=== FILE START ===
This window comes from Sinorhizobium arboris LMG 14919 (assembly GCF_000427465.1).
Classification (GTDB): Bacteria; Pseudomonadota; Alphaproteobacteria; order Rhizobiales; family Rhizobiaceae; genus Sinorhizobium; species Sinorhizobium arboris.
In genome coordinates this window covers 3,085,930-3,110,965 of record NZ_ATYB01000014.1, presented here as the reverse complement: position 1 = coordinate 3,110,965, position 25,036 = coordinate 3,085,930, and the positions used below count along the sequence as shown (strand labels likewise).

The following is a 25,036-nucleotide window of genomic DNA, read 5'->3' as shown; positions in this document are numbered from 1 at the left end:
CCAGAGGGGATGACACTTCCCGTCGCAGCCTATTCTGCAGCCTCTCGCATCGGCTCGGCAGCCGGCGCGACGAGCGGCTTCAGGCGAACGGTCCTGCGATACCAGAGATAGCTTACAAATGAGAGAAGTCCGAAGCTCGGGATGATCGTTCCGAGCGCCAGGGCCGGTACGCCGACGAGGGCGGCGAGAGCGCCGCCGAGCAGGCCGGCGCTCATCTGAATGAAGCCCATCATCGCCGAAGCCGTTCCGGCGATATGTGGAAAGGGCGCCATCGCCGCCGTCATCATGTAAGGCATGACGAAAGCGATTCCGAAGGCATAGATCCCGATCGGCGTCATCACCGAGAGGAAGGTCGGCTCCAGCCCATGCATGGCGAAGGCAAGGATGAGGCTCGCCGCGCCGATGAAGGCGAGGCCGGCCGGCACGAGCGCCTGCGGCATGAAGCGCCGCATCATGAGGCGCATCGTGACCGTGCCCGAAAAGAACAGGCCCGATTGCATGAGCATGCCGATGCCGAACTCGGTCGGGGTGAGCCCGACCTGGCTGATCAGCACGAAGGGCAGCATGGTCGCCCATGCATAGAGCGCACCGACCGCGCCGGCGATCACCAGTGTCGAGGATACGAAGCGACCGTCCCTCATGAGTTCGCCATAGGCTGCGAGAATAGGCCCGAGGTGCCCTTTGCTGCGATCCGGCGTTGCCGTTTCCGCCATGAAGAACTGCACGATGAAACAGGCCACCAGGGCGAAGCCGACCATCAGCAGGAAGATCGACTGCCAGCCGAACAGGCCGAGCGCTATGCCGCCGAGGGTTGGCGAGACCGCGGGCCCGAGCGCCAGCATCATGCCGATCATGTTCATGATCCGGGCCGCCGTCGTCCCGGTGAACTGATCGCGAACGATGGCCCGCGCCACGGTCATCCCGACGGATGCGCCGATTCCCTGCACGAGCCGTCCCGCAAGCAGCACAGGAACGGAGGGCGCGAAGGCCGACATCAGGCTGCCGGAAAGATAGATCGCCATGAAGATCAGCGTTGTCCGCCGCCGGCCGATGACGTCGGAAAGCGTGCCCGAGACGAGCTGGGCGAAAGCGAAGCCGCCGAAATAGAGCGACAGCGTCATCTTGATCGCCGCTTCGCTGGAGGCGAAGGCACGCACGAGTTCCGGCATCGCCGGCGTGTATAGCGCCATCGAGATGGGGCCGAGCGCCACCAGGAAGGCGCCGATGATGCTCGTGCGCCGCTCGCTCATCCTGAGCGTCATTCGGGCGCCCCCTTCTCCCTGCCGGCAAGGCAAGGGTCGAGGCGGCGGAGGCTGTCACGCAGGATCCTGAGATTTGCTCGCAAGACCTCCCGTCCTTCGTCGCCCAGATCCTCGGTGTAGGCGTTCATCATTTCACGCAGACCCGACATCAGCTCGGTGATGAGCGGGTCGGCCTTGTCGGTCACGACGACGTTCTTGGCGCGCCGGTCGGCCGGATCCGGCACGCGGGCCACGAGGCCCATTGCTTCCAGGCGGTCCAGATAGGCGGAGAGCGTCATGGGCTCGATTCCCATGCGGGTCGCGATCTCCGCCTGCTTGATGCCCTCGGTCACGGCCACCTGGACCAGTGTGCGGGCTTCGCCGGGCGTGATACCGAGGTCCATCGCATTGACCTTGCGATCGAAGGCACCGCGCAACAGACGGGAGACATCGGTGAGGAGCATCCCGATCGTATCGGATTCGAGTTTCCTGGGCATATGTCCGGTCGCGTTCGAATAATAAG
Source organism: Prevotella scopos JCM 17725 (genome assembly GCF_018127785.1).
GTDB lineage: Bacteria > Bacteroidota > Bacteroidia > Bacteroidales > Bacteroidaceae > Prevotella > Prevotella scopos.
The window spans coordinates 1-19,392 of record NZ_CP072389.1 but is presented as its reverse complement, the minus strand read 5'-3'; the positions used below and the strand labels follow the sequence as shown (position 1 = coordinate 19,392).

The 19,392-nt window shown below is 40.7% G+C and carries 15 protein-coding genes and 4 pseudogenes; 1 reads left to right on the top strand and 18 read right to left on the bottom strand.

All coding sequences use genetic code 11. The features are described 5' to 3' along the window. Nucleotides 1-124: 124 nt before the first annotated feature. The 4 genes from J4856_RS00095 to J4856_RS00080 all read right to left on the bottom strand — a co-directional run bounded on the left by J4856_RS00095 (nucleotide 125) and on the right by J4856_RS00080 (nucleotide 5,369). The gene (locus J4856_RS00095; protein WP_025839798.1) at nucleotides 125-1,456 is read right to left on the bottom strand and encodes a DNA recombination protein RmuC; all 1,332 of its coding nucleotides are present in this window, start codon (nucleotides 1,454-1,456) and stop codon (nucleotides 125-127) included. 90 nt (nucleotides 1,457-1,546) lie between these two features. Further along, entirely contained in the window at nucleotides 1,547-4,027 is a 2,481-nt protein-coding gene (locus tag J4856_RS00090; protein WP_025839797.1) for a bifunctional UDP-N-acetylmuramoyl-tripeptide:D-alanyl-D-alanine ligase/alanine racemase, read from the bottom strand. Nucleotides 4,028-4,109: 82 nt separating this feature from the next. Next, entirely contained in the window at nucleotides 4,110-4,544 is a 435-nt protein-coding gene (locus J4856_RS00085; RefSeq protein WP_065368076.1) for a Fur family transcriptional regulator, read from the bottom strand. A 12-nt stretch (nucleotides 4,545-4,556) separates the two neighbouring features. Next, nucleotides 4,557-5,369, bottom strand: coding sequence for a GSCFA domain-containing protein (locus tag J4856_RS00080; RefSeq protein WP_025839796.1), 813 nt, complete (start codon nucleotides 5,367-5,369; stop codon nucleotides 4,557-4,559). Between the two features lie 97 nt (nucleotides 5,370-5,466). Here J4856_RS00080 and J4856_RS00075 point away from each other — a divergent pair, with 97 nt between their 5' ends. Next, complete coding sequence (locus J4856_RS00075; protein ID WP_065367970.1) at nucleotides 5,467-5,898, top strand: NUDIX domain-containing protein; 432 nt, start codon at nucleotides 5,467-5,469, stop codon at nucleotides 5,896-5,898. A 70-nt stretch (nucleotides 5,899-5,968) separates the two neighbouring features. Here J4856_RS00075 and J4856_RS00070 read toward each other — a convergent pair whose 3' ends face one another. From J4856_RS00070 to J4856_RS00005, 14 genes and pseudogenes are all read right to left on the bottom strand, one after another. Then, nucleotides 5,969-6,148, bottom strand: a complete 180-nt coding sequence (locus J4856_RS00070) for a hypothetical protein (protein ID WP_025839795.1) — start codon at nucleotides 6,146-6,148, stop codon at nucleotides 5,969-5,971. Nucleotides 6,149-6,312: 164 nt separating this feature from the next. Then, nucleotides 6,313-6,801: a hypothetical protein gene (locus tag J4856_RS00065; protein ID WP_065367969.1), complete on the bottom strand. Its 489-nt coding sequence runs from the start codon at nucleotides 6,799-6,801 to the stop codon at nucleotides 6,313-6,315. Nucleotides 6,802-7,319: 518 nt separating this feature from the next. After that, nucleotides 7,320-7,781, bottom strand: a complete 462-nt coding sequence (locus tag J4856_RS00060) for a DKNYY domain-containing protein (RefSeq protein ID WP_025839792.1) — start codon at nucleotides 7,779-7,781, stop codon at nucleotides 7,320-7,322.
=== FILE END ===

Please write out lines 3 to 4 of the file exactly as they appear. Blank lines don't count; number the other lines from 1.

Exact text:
In genome coordinates this window covers 3,085,930-3,110,965 of record NZ_ATYB01000014.1, presented here as the reverse complement: position 1 = coordinate 3,110,965, position 25,036 = coordinate 3,085,930, and the positions used below count along the sequence as shown (strand labels likewise).

The following is a 25,036-nucleotide window of genomic DNA, read 5'->3' as shown; positions in this document are numbered from 1 at the left end: